Transforming growth factor-alpha induces neurogenesis and behavioral improvement in a chronic stroke model.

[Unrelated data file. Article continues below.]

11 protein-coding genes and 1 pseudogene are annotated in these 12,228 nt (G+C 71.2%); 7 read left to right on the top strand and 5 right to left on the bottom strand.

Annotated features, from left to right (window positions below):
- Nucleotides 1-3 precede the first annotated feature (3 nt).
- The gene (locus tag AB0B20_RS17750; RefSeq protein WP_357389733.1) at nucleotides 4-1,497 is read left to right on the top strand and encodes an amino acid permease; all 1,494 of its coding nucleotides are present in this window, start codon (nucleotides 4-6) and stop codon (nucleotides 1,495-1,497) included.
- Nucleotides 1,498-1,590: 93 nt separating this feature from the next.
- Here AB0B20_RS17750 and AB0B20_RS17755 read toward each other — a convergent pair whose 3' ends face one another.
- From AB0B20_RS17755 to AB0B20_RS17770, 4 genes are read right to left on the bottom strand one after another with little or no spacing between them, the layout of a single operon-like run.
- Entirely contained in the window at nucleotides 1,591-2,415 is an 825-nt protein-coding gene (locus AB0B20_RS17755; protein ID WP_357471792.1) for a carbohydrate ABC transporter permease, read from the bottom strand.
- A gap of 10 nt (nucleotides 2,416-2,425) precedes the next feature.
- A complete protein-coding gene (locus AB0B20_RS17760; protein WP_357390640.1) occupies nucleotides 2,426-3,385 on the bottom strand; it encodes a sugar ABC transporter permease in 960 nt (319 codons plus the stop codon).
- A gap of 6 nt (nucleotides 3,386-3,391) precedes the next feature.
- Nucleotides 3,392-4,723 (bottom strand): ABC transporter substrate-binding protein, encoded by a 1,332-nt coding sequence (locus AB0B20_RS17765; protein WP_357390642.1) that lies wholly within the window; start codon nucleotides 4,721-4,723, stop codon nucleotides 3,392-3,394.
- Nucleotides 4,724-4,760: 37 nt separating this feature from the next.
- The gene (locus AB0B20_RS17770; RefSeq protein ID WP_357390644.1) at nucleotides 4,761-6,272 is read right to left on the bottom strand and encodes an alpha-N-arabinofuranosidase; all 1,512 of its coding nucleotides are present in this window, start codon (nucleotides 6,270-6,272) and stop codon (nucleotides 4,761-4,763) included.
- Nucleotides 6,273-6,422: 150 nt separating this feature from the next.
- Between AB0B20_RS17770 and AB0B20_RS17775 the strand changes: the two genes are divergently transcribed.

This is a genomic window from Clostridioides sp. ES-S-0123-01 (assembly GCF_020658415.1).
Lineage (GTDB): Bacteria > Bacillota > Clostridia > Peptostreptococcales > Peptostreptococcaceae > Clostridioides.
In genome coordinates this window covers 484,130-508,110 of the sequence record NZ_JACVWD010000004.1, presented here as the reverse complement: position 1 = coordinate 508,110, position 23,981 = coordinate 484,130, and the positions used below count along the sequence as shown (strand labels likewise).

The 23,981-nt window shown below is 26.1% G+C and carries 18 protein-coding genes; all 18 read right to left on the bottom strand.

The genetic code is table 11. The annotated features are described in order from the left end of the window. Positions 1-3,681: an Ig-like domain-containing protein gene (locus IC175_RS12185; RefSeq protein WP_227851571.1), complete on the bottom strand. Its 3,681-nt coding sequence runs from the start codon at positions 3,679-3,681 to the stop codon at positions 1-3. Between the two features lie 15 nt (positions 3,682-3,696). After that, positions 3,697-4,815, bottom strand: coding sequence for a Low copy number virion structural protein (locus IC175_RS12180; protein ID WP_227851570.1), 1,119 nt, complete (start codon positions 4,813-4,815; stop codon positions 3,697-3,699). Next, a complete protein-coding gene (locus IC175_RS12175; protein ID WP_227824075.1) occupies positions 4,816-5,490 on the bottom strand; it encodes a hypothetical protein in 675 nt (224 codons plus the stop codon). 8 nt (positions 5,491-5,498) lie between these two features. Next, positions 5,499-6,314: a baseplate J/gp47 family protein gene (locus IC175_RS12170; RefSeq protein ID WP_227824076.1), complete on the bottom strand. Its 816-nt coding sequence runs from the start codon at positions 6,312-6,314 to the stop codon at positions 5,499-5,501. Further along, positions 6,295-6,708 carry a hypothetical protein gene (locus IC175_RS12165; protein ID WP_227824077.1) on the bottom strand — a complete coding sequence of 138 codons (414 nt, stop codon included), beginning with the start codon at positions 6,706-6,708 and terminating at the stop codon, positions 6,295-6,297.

Transforming growth factor-alpha (TGFalpha) is a powerful endogenous mitogen and neurotrophic factor, which has previously been shown to induce a massive proliferative response in the brains of Parkinson's disease model rats injured by an acute neurotoxic lesion. We now show that TGFalpha can also produce a massive proliferative response in rat brains subjected to stroke caused by a middle cerebral artery occlusion (MCAO), even when the growth factor is administered as late as 4 weeks after injury. This combination of stimuli provokes DNA synthesis, shown by 5'-bromo-2-deoxyuridine incorporation, throughout the ependymal layer and subventricular zone (SVZ) of the forebrain during the 4 weeks of growth factor administration. The newly generated cells migrate preferentially along and ventral to the corpus callosum (CC) and external capsule to the site of the injury where many of them differentiate into several site-appropriate neuronal phenotypes in association with near complete (99%) behavioral recovery. We conclude that the injury response of endogenous neural stem cells as well as behavioral recovery can be significantly enhanced by application of TGFalpha, and that this approach represents a potential therapeutic strategy for chronic stroke and other neurological damage in human patients.